When Maxwell deamon is your best friend: an invitation to study stochastic thermodynamics of quantum processes
Tuesday, April 11, 2017
Mauro Paternostro (Queen's University Belfast, U.K.)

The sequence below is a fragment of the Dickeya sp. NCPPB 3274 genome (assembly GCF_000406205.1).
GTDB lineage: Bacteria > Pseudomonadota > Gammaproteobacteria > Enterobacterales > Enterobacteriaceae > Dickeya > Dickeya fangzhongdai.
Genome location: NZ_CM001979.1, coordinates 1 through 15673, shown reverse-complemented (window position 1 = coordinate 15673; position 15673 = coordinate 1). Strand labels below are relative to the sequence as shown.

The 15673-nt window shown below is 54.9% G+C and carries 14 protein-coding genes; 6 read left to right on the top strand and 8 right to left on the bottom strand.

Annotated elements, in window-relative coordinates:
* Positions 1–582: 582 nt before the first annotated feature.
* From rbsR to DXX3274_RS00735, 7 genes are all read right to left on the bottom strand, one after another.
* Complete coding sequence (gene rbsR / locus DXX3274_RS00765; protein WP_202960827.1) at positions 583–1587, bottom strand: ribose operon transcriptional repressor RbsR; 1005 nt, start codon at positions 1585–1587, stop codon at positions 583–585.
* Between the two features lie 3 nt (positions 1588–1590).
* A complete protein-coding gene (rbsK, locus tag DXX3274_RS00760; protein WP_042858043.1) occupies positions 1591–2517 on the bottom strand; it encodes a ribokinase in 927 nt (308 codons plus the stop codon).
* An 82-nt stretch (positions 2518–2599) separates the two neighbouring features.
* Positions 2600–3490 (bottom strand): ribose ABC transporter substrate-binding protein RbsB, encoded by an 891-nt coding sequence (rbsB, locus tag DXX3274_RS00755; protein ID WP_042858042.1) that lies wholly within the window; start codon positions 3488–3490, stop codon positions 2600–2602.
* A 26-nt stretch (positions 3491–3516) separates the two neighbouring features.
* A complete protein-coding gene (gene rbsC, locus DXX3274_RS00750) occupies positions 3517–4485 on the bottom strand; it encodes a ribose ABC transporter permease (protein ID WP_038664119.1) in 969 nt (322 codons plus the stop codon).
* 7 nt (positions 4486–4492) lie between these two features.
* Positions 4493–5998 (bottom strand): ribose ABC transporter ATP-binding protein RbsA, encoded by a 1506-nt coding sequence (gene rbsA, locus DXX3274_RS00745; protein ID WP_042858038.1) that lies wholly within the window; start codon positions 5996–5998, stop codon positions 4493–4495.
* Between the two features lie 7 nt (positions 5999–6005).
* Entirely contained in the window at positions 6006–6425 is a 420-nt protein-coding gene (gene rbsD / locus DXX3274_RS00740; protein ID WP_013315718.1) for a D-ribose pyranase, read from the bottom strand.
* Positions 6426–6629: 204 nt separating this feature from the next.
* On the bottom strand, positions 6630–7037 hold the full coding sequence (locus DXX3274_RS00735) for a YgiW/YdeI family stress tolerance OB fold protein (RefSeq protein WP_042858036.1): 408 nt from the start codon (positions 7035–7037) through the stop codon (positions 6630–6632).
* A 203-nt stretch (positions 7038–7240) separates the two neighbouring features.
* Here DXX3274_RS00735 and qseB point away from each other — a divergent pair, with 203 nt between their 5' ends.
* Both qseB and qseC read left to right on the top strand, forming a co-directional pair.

Thermodynamics is an inherently macroscopic theory that describes energy-exchange processes between a system and its environment, and the extraction of work from a driven system. Its traditional formulation requires processes that are “quasi-static”: at every instant of time, the system should be close to its thermodynamic equilibrium, so that macroscopic thermodynamic quantities (such as pressure, volume, and temperature) could be meaningfully defined. Yet, the current management of microscopic systems evolving according to the theory of quantum mechanics extends up to the viability of observations of individual trajectories. This opens up the possibility to study non-equilibrium processes that are strongly affected by non-classical (i.e. non-thermal) fluctuations. Which are the implications for thermodynamics? Is it still possible to define and study thermodynamic quantities when we address non-equilibrium processes at the quantum level? In this talk I will introduce the field of stochastic thermodynamics of quantum processes, illustrating recent theoretical developments, inspired by an information-theoretic approach, and the experimental progresses that have resulted from them. I will address both theoretical proposals (aimed, for instance, at sharpening the fundamental Landauer principle), and experimental endeavours in NMR, linear optics, optomechanics, and intra-cavity ultra-cold atoms.